“The tool kit will include high level strategic information, covering what types of things need to be considered during a change process, as well as practical tools and guides about how to manage records and information so it is preserved and can still be accessed.”
Acting Chief Archivist John Roberts and Audrey Taylor from the Auckland Council who spoke about the importance of recordkeeping at times of change to some 75 people at the Auckland Recordkeeping Forum
In November the Government Recordkeeping Programme ran a forum for government record and information management professionals looking at change and its implications. The forum included presentations from recordkeepers from two agencies, Auckland City Council and Ministry of Fisheries, which have recently gone through change. A panel discussion with the presenters plus Archives New Zealand staff discussed successful records and information management.
“The main message is that it is not only important to prepare for change and manage the impact on records, but also that change provides a great opportunity to improve and develop records management and recordkeeping practice,” Anna says.
More information about the Archives recordkeeping forums is available on the Archives New Zealand website.
At the Wellington Recordkeeping Forum, from left to right: Anna Gulbransen; John Roberts; Patrick Power, Manager Government Recordkeeping Programme; Jackie Davidson, Auckland Council; Philippa Fogarty, SWIM ltd; and Olwyn Cruthley, Ministry of Fisheries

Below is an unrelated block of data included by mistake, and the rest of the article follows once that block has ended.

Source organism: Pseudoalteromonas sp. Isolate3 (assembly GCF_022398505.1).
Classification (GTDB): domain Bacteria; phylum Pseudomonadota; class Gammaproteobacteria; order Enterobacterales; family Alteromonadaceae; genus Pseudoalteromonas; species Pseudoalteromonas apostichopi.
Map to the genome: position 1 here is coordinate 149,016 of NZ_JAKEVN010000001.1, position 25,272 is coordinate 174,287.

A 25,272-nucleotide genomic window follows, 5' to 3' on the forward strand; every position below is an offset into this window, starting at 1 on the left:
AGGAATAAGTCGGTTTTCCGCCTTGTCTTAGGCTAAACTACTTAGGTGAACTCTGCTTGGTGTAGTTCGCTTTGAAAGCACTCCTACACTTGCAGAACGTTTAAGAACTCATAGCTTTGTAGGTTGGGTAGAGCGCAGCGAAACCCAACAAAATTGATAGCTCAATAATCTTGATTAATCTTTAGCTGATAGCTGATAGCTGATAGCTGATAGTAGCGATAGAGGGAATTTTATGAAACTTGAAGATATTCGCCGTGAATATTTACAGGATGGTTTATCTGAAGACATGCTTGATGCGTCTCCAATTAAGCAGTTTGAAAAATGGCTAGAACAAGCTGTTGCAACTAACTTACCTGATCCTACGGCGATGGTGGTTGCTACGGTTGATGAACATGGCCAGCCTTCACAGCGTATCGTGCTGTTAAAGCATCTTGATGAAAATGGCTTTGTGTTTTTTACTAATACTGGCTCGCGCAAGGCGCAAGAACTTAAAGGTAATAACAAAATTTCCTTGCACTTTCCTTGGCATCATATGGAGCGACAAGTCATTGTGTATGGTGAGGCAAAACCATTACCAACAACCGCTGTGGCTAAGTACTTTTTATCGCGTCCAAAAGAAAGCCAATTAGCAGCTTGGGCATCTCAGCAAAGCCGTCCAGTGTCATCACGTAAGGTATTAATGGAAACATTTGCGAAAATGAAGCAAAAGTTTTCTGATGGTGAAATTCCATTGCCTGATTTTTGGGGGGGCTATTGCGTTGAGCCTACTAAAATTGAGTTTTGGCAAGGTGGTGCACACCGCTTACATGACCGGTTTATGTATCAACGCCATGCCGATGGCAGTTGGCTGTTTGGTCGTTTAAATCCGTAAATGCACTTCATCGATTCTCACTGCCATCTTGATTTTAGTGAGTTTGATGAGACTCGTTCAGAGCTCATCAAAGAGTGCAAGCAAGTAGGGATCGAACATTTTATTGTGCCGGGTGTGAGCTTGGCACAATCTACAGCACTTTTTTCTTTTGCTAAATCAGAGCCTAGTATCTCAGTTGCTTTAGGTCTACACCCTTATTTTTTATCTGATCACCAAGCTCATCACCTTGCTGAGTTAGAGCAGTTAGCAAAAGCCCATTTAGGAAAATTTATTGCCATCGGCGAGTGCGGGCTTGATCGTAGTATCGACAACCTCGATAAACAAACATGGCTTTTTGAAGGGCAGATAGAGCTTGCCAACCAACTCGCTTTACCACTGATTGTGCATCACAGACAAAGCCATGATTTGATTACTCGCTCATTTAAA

King Dick’s Xmas greeting to “Mrs Seddon”
Premier (Prime Minister) Richard John Seddon was either very busy or very frugal when it came to Christmas cards. “King Dick” as he was commonly known sent his wife the official Premier’s Christmas card that would have been sent to various dignitaries and Members of Parliament.
They were addressed to “Mrs Seddon”, with the exception of one “To my Darling Wife” Though this may seem cold, it was more likely a reflection of Victorian times which did not approve of public displays of affection even between husband and wife.
The cards often contained photos of important events during the year. King Dick, not known for his modesty, featured in many.
Mrs Seddon would have been aware of her husband’s achievements, but she had the card in case she forgot!
These cards are from one of the many collections of political papers held at Archives New Zealand.
Click on the link below to view further cards from “King Dick”:
Pictured: The Premiere’s official Xmas card for 1901 (front and back covers)
To mark the 70th anniversary of the World War Two attack on Pearl Harbour, Ancestry.com made their 60 million war personnel records available for free from 2-7 December. Members of the site generally pay between $12.95 and $20 per month.
You can explore records of New Zealand soldiers on Archives’ online search engine Archway, or come and visit us in one of our four Reading Rooms across the country.
HAKA! Speaking with Every Move, is an exhibition that explores the tradition of haka, and shows its continuing importance in today’s world through photographs, film and sound recordings.
The content of the exhibition comes from the collections of the Alexander Turnbull Library, Archives New Zealand, New Zealand Film Archive, artwork by Philip Trusttum, contemporary film provided by Te Matatini and kapa haka groups, Vince Heperi, and a contribution from Ngāti Whātua.